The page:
Lack of political will and inadequate anti-corruption efforts are hindering Bosnia’s fight against corruption, says a joint report by the Center for Investigative Reporting (CIN) from Sarajevo and the Center for the Study of Democracy (CSD) from Sofia.
The Corruption Monitoring Report examines “corruption and anti-corruption developments in Bosnia and Herzegovina (BiH)” between 2001 and 2011 according to citizens’ accounts. The report is based on CSD’s Corruption Monitoring System, and examines parameters such as “actual involvement in and personal experiences with corrupt practices; public attitudes towards corruption; perceptions of corruption; corruption-related expectations.”
Based on international models, Bosnia’s anti-corruption efforts are “lacking local insight,” finds the report. Not only are they “foreign in nature,” their implementation rests with local institutions which lack the ability to enforce them effectively. Anti-corruption efforts have not been fully integrated into the system, but remain as a separate set of measures in an already fragmented system. To make matters worse, communication and cooperation between relevant state actors is often inadequate.
While increased public awareness of the prevalence of corruption has lead to “slight decrease in corruption practices” since 2001, the “corruption pressure from the public administration has increased, and the society has grown more disillusioned with public institutions’ ability to tackle corruption effectively.” Police and Customs are perceived as most corrupt, while journalists and teachers are seen as least corrupt.
According to the report, levels of corruption in Bosnia started rising after 2000. New anti-corruption legislation and strategies were introduced at this time, and courts began investigating cases of corruption. However, convictions on charges of corruption are still rare, and high-level politicians and organized crime figures are notably absent from courtrooms. Even when measure are taken against such individuals, reversals of court decisions and release from custody are not unusual.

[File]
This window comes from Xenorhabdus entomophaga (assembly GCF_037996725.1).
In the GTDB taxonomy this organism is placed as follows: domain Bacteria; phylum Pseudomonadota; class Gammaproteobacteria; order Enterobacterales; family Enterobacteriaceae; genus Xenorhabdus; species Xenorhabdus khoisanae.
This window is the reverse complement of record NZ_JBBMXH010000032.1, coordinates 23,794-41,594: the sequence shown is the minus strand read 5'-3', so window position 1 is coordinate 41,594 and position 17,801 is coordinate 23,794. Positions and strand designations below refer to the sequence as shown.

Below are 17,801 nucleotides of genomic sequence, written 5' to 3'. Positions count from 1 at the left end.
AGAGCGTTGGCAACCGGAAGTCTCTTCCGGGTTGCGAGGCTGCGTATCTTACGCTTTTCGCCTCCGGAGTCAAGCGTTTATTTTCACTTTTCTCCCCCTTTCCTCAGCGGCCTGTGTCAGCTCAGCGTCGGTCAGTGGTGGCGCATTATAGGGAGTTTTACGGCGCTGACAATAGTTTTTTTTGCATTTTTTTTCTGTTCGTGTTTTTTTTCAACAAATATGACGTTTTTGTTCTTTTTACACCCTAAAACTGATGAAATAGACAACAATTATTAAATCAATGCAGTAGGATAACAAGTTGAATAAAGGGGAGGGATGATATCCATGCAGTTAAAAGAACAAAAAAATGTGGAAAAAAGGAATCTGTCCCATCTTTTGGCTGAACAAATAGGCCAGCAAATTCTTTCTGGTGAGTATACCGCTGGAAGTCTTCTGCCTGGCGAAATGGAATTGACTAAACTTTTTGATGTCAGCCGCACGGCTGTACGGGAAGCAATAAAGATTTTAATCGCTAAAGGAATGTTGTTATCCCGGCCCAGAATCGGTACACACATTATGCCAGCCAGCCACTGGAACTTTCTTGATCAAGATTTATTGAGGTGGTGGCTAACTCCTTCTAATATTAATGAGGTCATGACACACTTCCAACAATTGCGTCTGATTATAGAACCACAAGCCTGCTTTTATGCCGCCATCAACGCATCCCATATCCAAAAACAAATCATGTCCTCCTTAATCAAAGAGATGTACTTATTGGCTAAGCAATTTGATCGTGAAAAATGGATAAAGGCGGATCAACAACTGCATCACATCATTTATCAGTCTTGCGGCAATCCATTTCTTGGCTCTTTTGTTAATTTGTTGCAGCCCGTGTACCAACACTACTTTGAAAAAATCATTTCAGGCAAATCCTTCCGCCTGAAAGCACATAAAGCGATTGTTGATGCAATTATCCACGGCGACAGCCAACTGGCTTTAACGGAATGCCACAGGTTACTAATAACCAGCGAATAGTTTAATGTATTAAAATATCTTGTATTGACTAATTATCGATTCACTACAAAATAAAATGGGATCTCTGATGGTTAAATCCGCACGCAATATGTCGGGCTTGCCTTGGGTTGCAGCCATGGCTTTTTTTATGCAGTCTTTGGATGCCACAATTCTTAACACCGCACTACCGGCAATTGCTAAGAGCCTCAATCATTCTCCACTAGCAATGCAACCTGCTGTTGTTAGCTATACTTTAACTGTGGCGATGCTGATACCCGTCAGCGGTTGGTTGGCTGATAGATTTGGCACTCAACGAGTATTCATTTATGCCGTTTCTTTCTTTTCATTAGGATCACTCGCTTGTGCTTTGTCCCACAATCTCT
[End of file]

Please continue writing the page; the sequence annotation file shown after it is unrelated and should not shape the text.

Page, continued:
Asked about what drives corruption in Bosnia, more than half of respondents in 2011 named “insufficient legislation and personal enrichment of the governing elite as the two major factors nourishing corrupt practices in the country.” The judiciary is perceived as being even less effective than in 2001, and lack of transparency and accountability remain two chief problems in the workings of government institutions.
In addition, “susceptibility to corruption” is higher than the tolerance of corruption, as citizens are more likely to engage in corrupt practices under pressure, and practical needs often win over personal values.
While slight progress has been made, Bosnia remains unable to tackle corruption effectively, and a large portion of its citizens are pessimistic about the country’s future. While modeled on successful Western anti-corruption measures, the anti-corruption efforts in Bosnia often don’t work well enough in the framework of local customs and structures.
CIN and CSD presented their report Tuesday at the Anticorruption Forum organized as part of "Empowering civil society in Bosnia and Herzegovina to fight corruption: new tools and regional knowledge sharing," a project funded by the European Union (EU).